Andrew Jackson Hero Or Villain Essay
In 1823, Crawford suffered a stroke, and though it initially looked like he might drop out of the race, he ended up persevering.
In the fall of 1824, Jackson decisively won a plurality of the election, with his 152,901 votes topping Adams's 114,023, Clay's 47,217, and Crawford's 46,979.
Jackson's appeal was almost universal: he stood as an example of the everyman, an orphan who overcame humble beginnings in the backwoods of the Carolinas to became a self-made businessman and war hero.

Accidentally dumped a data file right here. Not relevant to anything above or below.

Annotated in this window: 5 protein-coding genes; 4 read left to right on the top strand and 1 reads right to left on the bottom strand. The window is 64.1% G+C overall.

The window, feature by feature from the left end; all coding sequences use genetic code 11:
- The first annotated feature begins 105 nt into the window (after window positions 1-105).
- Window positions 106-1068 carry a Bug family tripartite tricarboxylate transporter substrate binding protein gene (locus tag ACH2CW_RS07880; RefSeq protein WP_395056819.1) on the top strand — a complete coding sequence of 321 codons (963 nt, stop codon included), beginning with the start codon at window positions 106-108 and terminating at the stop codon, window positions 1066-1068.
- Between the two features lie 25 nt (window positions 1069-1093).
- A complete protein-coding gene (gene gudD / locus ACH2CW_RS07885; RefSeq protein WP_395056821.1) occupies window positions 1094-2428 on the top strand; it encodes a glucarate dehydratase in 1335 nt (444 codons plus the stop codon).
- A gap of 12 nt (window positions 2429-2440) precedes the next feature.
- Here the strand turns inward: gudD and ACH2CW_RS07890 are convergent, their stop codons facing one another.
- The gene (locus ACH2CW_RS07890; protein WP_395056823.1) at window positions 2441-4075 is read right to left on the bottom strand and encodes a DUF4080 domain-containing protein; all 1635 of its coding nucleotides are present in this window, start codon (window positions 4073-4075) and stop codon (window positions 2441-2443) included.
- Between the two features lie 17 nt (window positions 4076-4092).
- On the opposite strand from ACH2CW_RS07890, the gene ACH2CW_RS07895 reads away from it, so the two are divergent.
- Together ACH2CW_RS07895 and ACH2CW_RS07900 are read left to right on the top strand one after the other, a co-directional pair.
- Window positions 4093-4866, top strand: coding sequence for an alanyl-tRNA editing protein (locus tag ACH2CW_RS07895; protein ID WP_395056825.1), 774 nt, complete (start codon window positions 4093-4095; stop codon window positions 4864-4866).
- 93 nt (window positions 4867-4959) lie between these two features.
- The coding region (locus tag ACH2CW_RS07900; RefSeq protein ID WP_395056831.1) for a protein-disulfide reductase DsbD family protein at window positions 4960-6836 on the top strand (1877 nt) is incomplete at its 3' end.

Nonetheless, he eventually became a lawyer, served briefly in both the U. His second stint in Washington brought him a little more respectability among the political class.
None of the candidates, however, won a majority in the Electoral College–Jackson earned ninety-nine votes, Adams eighty-four, Crawford forty-one, Clay thirty-seven–and the election was thrown into the House of Representatives as the Twelfth Amendment dictates.
In this scenario, each state delegation received one vote and the winner had to receive a majority of thirteen states. A frantic behind-the-scenes battle for the Presidency began.
The William Blount faction of Tennessee politics wanted to nominate Jackson for the Presidency soon after his return from Florida.
The faction convinced the legislature to back Jackson.